I had grand blogging aspirations for the end of October. I was going to tell you all about Geneva, city of my heart, and about the Metropolitan Waterworks, my new favorite haunt in Boston, and maybe about how I helped pack five thousand books for the bookstore the other night.
But then copyedits happened. And that’s been my life instead.
What are copyedits, you ask1? Let me explain: After an author finishes with developmental edits2, your manuscript gets sent to someone who understands things authors often ignore, like grammar and sentence structure and where is the appropriate place to put a comma. Things that, it turns out, I know nothing about. Copyeditors also keep an eye out for things like inconsistencies in the stage business—two paragraphs ago you said this character had blue eyes and now they’re green, the wrench was on the table and now it’s in his hand—and some light fact checking—you realize this historical event actually took place two years after you said it did? Things like that. The copy editor also helps catch the annoying typos you didn’t notice before, thank goodness. Like when my computer decided when I typed Lord Byron, what I actually meant was Lord Bryan. Ah, Lord Bryan, my favorite of all the Romantic poets.
Then I as the author have to go through the manuscripts and address all the copy editor’s queries before sending it back to my editor.
I’ve learned a lot from copyedits3, such as the difference between further and farther, backwards and backward. Also there’s such a thing as a copulative verb4. And birthdays make calculating age somehow infinitely more complicated. And all right and alright are not the same.
Clearly, I know nothing.
Copyedits have put a weird dent in my confidence. When I turned in my developmental edits, I was feeling pretty solid, but I’m starting to get a little panicked about the fact that this book is about to become a book. Copyedits are the first step for me that has really carried this process beyond what I’ve done before I had a book deal. I keep thinking of the part in How I Met Your Mother where Barney is sick and Robin is taking care of him. Barney, in a fit of petulant Barney-ness, shouts at Robin, “I hate you!” At which point she goes to leave, having had enough, and he immediately whimpers, “Don’t leave me.”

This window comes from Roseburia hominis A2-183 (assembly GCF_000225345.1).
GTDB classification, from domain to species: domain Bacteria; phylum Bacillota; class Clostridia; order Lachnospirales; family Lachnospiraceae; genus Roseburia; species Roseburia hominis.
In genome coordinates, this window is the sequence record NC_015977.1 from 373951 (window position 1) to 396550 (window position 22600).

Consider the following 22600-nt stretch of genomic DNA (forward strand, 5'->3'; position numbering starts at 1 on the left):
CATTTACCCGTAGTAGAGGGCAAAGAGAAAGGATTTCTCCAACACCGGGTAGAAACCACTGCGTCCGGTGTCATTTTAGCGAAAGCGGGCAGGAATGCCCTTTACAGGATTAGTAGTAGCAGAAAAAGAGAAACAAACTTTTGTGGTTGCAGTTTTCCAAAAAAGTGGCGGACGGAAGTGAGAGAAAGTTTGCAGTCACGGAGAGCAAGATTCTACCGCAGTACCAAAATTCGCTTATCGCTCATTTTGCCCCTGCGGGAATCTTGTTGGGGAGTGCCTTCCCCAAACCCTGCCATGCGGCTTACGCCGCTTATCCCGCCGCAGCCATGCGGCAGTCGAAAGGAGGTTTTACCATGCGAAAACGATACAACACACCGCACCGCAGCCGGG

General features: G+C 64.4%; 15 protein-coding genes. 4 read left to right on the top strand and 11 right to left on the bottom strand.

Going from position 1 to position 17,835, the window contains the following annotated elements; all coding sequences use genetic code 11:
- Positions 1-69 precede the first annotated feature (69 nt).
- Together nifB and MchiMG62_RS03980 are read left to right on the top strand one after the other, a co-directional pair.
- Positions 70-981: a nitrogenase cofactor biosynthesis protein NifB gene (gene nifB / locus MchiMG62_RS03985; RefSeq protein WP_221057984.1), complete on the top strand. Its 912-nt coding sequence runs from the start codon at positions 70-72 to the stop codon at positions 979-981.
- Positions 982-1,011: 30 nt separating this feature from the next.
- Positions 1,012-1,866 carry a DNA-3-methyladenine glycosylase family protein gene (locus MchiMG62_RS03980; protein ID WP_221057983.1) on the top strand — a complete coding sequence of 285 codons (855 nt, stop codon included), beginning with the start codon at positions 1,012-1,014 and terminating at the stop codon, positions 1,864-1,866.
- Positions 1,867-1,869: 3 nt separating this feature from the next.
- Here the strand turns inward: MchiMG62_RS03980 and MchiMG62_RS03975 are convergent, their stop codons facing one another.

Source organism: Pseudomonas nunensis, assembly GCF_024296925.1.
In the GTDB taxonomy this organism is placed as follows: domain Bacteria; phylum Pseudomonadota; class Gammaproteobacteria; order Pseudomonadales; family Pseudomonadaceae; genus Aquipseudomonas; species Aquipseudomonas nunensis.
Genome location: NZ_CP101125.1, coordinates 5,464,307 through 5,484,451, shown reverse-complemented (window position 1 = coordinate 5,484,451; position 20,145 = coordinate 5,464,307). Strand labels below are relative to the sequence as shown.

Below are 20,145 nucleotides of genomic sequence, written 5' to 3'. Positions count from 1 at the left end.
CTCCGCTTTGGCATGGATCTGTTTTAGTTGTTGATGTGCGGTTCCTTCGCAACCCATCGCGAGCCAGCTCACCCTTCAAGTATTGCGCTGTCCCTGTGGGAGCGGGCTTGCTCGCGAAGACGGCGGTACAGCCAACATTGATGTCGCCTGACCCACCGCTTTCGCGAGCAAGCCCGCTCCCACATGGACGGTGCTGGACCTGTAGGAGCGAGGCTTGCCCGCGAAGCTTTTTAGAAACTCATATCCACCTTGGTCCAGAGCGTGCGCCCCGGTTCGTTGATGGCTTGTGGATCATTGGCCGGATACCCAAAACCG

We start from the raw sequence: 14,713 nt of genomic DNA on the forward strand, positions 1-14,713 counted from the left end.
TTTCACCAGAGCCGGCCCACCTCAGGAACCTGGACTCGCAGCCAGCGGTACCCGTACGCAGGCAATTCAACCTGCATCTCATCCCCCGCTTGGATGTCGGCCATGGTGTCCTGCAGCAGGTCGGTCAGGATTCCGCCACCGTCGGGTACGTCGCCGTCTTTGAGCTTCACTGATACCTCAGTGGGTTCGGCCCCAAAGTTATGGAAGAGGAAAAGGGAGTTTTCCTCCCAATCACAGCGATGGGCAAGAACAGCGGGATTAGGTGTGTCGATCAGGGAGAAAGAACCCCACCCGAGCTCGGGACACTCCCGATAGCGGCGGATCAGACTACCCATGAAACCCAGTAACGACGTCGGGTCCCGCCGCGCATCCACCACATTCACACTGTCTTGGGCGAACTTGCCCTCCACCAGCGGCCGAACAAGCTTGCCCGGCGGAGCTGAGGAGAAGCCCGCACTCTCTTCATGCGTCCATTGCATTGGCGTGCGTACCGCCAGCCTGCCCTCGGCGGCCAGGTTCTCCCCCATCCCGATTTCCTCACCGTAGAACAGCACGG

I’ve been doing editorial work on this book pretty much constantly for a year and a half, and by now, I’ve read it so many times that I can’t see it as a whole anymore—it’s all fragments and pieces, draft upon draft overlaid on top of each other5, and I can’t make all those pieces fit together into a coherent story anymore. I can’t decide if that’s because it actually doesn’t make sense, or if it’s because anything will start to sound like nonsense after you read it a billion and a half times.
So part of me wants to throw this manuscript back at my publisher and shout, “Here just take it I never want to see it again!” but the other half of me wants to cling to it with my Gollum arms and never let it out into the world.
I hate you, don’t leave me. That pretty much sums up my experience with copyedits.
And now, I’m back to work. Gonna read this book again. One. More. Time.
- My mom and I were laughing the other day about how this time last year, not a single one of us knew what copyedits were. Now, with me writing this book thing and my mom working at a children’s magazine, suddenly it’s a household word. The times, they are a changing.
- These include the sort of things you think of when you think of editing a book—adjusting plot points, rewriting scenes, things like that.
- Though knowing me, I will probably not incorporate any of that into my writing because grammar is hard, yo.
- Not as sexy as it sounds.
- I keep working myself up into a frenzy over things I changed months ago. Clearly I’m losing my mind. Send help.